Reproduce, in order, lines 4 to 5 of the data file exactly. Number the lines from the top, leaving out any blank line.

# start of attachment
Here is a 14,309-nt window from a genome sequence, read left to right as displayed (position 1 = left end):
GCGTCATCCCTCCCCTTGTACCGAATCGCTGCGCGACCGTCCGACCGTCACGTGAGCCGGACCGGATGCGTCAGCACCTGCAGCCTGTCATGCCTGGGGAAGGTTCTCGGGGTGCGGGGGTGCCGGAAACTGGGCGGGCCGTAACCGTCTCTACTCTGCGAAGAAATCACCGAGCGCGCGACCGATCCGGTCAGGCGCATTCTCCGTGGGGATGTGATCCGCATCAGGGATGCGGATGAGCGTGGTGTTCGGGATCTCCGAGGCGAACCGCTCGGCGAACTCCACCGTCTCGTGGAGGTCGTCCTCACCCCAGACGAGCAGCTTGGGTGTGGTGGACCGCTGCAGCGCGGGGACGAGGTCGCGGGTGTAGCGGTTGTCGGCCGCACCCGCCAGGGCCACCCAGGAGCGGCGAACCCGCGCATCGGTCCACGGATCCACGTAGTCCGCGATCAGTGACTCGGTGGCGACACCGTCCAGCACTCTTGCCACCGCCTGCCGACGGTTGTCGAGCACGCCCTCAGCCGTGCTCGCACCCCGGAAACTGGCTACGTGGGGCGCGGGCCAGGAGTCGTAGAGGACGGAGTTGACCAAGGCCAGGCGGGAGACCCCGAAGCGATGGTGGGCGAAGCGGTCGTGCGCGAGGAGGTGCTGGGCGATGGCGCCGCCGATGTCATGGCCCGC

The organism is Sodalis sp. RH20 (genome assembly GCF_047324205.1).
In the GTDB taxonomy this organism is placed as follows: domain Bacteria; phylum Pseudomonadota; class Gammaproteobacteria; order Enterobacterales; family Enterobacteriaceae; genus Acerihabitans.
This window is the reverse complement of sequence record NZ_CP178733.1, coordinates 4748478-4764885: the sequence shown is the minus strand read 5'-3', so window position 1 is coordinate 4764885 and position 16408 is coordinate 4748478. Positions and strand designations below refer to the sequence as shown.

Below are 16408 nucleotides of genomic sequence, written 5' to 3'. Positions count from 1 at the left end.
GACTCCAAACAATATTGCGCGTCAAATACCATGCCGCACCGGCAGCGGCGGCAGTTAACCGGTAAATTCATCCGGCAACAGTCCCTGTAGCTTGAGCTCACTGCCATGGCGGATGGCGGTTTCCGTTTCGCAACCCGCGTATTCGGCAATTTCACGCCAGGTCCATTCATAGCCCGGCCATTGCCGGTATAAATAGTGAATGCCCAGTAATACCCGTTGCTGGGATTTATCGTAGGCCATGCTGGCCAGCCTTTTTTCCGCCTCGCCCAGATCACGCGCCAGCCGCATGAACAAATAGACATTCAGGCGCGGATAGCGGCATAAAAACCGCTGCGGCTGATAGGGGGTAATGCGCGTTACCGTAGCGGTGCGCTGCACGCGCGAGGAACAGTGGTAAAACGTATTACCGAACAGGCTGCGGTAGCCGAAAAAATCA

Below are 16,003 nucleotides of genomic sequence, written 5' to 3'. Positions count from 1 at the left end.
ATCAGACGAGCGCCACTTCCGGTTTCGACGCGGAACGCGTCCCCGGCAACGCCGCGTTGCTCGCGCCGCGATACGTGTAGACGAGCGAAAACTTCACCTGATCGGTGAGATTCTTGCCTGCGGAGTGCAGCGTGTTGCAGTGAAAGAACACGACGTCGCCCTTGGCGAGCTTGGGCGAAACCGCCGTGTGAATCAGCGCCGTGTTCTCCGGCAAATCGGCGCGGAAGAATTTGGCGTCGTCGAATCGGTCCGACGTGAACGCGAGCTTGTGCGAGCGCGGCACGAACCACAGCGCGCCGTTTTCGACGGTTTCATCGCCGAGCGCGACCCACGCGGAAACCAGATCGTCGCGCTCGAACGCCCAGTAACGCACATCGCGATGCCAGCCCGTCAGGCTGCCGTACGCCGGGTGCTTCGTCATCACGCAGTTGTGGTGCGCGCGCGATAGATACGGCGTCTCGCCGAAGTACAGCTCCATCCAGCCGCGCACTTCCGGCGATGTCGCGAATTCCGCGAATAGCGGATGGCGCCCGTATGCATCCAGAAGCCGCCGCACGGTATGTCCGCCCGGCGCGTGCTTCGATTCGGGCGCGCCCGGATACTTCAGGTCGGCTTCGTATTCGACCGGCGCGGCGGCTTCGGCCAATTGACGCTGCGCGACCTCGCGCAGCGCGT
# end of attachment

In the GTDB taxonomy this organism is placed as follows: domain Bacteria; phylum Pseudomonadota; class Gammaproteobacteria; order Enterobacterales; family Enterobacteriaceae; genus Acerihabitans.
This window is the reverse complement of sequence record NZ_CP178733.1, coordinates 4748478-4764885: the sequence shown is the minus strand read 5'-3', so window position 1 is coordinate 4764885 and position 16408 is coordinate 4748478. Positions and strand designations below refer to the sequence as shown.